Dad, in actuality, had just been getting the birth tub set up and I was flitting around like a bird from the dishwasher, to the vacuum, to the laundry room--up and down the stairs. I'd pause when the contractions demanded it of me, but there was still some level of skepticism that this was actually labor. But the more laundry I folded and stairs I climbed the harder and faster the contractions came. What was I doing? If I wanted my midwife to be here I needed to slow down! It was a novel idea, one that seemed so contrary to all logic, but considering the circumstances was sound advice indeed. I went into the bedroom and locked the door so I wouldn't be disturbed. I laid down on the bed and took deep, slow breaths. It was just after 9 am. Nana needed at least another hour. And laying down seemed to do the trick. The contractions slowed back down to fifteen minute intervals and I dozed into sleep.

Sometime after 10 am Nana arrived. Hallelujah! No more holding back. she examined me and announced that I was 7 cm dilated and 80% effaced. Baby was definitely coming! All I could think was, wow, it's the real deal. The tub was inflated, Dad was filling it with warm water, and I was getting into the zone. I still felt the need to clean and fold laundry and preferred staying active as labor progressed. The contractions were getting stronger but they never came much closer together than ten minutes, and even though I was having to deep breathe and sway, they seemed very manageable. With each wave of pressure I'd find myself in meditation. One wave brought a vivid visual of a flower bud that was blooming at high-speed, like the still frame time-lapse footage in a nature film. Another time I saw myself standing at the edge of a lake, looking across and seeing you at the other end. Just like a modern, female Moses prophetess I willed the "waters to part" and you and I walked to the center and embraced. Then...back to the laundry. Another wave. This one brought the visual of holding you for the first time, as if I were glimpsing the future and seeing the moment of your birth. My senses were overloaded and I felt euphoric! I could smell your skin, I could touch your soft hair, I could kiss you on the eyes and on your nose. And then it passed. Time to feed the kids lunch! It was an other-worldly dance for me, in and out of this surreal, spiritual portal and then instantly back into the mundane, oxygen-breathing present moment.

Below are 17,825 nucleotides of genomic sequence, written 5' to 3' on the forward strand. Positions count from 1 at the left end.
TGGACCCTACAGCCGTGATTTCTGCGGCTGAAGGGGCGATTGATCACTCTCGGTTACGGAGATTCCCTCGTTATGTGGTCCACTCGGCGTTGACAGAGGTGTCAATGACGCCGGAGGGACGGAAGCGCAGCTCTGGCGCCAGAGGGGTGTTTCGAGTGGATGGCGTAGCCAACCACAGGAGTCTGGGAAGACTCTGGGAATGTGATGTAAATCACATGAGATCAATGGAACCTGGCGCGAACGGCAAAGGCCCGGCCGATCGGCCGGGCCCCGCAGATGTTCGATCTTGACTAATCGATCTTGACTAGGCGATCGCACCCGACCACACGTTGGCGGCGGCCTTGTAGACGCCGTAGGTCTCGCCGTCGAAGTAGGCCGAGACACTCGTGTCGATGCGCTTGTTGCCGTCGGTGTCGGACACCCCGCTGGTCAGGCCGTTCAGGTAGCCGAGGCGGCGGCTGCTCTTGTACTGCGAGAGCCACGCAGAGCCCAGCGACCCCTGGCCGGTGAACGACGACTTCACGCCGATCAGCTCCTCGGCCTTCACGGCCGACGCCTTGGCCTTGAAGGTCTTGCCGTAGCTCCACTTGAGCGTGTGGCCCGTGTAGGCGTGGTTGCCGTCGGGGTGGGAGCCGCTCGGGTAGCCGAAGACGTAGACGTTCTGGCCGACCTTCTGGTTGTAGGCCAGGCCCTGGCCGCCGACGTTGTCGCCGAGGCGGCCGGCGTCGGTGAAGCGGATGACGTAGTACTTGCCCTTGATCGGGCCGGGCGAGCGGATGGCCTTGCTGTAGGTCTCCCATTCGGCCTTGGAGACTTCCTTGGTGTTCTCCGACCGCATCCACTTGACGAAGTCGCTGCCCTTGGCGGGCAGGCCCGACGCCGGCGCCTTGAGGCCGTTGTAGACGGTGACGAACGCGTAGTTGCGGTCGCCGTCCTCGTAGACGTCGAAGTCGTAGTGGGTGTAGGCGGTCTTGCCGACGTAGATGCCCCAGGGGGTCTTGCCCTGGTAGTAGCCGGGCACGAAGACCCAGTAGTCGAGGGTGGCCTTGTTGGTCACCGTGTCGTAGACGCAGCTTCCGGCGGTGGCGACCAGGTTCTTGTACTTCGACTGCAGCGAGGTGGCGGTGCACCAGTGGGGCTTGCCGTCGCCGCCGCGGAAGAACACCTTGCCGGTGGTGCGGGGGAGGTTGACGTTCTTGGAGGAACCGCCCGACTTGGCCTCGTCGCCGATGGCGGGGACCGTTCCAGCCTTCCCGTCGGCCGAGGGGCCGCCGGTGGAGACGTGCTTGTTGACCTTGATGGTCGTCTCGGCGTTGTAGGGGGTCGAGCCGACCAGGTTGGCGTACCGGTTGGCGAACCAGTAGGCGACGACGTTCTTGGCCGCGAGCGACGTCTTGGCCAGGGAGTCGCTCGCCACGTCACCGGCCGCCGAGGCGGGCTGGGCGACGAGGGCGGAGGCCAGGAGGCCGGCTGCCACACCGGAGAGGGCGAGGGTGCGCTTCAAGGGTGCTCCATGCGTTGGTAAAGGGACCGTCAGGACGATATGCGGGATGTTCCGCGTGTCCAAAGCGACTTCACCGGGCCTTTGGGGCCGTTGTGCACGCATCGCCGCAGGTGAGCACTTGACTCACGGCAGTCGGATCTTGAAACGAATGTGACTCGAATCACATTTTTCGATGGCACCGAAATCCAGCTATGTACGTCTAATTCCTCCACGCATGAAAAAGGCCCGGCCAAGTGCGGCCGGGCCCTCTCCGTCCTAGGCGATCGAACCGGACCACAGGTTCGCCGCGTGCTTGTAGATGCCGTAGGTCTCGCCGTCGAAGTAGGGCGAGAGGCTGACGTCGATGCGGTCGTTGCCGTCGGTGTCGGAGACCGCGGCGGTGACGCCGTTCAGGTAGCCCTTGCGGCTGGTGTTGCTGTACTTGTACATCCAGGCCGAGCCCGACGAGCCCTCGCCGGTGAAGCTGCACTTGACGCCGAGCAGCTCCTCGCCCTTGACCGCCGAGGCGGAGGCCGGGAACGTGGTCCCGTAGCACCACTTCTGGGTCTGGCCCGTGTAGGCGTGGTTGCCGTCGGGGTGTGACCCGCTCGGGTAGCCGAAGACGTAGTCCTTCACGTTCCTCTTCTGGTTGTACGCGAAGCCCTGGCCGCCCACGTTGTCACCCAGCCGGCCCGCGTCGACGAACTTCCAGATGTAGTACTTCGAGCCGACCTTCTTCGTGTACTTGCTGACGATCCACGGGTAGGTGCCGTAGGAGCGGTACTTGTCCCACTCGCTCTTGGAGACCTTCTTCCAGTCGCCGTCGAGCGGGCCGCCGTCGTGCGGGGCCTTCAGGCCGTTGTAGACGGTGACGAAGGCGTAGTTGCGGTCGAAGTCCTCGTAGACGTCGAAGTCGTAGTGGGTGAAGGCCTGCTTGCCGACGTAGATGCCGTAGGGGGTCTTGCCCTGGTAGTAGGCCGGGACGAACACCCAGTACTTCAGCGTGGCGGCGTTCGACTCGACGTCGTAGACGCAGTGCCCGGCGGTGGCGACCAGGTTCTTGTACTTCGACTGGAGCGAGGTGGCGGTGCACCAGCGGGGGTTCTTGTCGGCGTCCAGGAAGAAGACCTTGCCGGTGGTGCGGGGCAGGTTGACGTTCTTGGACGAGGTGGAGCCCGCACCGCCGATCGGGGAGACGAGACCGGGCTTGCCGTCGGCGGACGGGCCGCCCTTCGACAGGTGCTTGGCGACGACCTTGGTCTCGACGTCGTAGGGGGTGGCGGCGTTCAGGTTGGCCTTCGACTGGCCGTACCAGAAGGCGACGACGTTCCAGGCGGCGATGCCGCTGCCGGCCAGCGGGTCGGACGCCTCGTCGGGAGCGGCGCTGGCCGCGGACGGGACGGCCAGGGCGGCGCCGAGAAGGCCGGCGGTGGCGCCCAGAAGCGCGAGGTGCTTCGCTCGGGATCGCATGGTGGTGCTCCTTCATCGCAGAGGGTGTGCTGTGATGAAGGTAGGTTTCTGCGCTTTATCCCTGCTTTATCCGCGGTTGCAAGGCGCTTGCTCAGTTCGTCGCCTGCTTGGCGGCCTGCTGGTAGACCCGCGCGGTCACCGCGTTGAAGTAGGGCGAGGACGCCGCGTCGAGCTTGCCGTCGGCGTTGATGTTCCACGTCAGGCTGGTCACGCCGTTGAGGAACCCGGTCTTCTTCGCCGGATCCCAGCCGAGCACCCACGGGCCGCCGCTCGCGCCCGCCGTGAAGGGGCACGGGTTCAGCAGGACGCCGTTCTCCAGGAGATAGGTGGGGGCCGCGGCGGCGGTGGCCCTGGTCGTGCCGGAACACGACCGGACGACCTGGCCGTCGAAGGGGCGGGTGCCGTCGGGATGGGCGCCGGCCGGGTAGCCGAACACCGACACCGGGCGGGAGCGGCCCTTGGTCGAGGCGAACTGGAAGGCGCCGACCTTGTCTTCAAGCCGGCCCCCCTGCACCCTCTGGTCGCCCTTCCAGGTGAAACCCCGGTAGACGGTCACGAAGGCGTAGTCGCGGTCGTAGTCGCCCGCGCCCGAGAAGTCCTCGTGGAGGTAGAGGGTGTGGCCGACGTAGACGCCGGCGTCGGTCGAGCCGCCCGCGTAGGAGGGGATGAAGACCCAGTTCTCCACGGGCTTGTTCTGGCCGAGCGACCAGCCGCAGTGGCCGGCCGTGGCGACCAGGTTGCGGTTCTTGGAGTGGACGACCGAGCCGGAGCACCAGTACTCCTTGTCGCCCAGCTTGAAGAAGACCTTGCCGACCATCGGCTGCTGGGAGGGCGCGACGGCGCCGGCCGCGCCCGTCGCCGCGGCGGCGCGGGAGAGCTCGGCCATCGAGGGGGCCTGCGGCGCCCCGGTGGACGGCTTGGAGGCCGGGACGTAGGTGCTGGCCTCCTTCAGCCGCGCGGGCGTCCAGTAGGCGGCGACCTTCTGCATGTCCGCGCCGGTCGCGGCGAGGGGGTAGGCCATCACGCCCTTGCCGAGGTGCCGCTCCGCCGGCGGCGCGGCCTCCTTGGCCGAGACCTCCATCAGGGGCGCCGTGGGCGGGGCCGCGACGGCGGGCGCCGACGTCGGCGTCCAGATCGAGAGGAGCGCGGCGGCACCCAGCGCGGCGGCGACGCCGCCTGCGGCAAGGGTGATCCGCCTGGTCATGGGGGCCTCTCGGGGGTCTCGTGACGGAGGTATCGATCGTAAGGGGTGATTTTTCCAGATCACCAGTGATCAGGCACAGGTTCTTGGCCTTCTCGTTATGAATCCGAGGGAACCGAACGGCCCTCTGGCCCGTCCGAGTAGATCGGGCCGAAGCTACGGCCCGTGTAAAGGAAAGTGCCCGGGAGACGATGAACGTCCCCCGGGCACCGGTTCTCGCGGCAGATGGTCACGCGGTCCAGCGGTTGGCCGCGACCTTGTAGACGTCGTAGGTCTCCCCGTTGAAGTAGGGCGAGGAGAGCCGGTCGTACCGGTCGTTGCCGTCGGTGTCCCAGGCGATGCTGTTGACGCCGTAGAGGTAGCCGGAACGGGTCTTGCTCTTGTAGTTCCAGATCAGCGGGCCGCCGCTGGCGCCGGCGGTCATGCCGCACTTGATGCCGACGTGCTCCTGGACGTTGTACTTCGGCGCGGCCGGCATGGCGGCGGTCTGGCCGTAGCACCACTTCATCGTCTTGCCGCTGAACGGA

It was 12:30 pm by this time. The kids were eating lunch. Grammy was almost here. The tub was filled and waiting. Should I get in? Are these contractions strong enough to warrant getting in? Because getting in the water, for me, is an admission that the contractions are becoming unbearable and I need a new coping mechanism. It's also a feeling of "once I'm in, there's no coming out until the baby's here." Was I ready for that commitment? The contractions had reached a level of intensity that required my 100% focus, but once given my focus, I felt like I could ride them like a wave. It didn't reach the point of "pain". So I hesitated. I remember that with Avery's labor I got into the water too soon and started to feel over-heated and claustrophobic by the end. I wanted to avoid that. But by 12:45 I was in the water, come what may.